With FTLDNS, we finally implement official support for this, read more details below.
We, the Pi-hole core developing team, have discussed how to tackle this feature request best. It is clear that we do not want to implement this into our own DNS resolver at this stage, but want to rely on an already well-tested recursive DNS server. So, we had basically been three options available: Firstly, script everything up for this and install it during the initial installation; secondly, script everything up and give users the option to have it installed with with one keystroke; and thirdly, write a tutorial explaining how to do it in a few steps.
After some back and forth, we decided that the third option is the best for several reasons: Many users are installing Pi-hole on a vast amount of operating systems - Pi-hole is by far not limited to Raspberry Pis and Raspbian at this point. Coding such an automated script that will support all systems would be a major undertaking that could likely never be truly finished.
Presenting it in the form of a tutorial has a few advantages:
- One of them is that we get the possibility to explain a few further DNS principles so you can better understand how your newly configured system will behave and why this is preferential in terms of privacy and security.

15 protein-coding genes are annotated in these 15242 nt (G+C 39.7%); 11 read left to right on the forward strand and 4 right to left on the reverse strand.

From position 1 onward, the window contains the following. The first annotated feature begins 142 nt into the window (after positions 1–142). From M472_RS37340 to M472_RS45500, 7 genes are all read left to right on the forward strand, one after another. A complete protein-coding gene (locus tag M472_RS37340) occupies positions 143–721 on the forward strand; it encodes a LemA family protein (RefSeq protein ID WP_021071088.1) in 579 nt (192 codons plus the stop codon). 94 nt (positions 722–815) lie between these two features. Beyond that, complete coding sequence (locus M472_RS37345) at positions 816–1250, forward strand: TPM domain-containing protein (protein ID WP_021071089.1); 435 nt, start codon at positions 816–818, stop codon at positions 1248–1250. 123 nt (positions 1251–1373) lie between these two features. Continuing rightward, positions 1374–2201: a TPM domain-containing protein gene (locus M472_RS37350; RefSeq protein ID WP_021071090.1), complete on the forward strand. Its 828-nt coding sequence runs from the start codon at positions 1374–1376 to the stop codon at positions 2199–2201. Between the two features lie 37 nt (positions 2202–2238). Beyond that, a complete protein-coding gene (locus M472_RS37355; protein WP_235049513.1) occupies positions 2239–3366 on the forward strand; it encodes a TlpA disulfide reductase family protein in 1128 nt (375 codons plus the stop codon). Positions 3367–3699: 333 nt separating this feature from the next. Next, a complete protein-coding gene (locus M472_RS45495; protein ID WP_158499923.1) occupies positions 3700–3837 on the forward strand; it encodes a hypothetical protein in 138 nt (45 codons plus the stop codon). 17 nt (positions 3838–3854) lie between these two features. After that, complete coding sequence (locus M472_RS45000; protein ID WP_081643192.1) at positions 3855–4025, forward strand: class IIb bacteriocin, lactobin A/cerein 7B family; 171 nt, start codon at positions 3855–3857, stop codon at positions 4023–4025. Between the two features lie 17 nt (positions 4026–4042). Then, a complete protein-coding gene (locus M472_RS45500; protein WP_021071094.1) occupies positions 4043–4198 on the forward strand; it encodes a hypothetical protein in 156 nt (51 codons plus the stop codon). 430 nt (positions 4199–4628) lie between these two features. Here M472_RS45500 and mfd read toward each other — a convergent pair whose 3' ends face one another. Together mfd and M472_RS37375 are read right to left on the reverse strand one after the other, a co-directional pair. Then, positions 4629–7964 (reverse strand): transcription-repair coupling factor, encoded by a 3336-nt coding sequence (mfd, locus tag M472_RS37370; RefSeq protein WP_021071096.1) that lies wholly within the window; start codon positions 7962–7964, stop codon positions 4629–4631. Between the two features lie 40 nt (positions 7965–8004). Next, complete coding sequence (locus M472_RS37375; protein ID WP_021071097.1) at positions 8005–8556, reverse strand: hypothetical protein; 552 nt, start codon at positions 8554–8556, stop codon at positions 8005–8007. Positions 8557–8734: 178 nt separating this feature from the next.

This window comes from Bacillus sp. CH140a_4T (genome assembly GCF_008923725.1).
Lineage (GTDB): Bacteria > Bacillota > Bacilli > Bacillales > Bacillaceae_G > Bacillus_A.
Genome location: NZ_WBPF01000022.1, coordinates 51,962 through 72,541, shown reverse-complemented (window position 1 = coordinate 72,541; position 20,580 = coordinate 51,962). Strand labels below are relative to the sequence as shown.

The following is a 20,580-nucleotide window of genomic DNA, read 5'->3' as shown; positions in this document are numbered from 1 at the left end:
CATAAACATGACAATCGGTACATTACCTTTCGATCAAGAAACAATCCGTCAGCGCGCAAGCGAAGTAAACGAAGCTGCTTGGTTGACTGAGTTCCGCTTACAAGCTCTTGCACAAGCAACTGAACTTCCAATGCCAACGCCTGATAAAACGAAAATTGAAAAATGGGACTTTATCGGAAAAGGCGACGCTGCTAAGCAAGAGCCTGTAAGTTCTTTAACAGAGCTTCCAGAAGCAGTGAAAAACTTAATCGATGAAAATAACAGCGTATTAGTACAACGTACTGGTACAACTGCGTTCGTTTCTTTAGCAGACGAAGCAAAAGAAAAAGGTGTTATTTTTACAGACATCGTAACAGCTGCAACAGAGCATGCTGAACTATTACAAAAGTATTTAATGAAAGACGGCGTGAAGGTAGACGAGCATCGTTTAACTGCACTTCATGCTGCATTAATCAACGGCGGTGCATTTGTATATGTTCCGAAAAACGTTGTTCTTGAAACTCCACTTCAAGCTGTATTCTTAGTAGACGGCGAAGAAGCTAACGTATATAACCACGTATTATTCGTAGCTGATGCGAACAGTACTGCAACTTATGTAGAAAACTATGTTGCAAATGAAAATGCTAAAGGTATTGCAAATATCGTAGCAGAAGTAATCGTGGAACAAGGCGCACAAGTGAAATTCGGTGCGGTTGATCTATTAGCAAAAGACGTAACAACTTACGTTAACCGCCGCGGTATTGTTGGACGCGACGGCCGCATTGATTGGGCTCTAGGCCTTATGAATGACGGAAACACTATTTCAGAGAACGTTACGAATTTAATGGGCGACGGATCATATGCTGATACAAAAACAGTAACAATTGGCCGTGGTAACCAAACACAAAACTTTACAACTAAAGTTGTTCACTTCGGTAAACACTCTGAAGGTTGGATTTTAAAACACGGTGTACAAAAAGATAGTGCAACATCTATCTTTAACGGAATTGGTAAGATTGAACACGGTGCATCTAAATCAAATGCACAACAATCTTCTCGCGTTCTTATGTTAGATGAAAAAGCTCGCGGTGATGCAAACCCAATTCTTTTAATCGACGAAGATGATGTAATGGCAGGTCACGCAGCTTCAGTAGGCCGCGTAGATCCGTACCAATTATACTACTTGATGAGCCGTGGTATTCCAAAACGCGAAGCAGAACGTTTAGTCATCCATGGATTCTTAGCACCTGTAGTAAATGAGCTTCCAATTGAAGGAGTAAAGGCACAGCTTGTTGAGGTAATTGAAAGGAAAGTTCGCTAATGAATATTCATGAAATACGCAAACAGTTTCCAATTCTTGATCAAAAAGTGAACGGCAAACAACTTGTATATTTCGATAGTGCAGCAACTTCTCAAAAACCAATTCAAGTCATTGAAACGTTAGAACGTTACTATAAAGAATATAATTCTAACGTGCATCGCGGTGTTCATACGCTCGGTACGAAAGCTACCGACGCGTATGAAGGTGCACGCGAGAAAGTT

- Another one is that users with non-standard systems will hopefully be able to adapt our instructions easily as we always describe what and why are doing something.
Our wiki article can be found here:
The implementation is already fully available in the most recent version of the FTLDNS beta testing branch.
It can also be implemented with Pi-hole v3.x, however, this will require some scripting (put
server=127.0.0.1#5353 in your
/etc/dnsmasq.d/01-pihole.conf and remove all other
server lines in there). Note that with Pi-hole v3.x both CLI and the web interface won’t support it and may behave unexpectedly.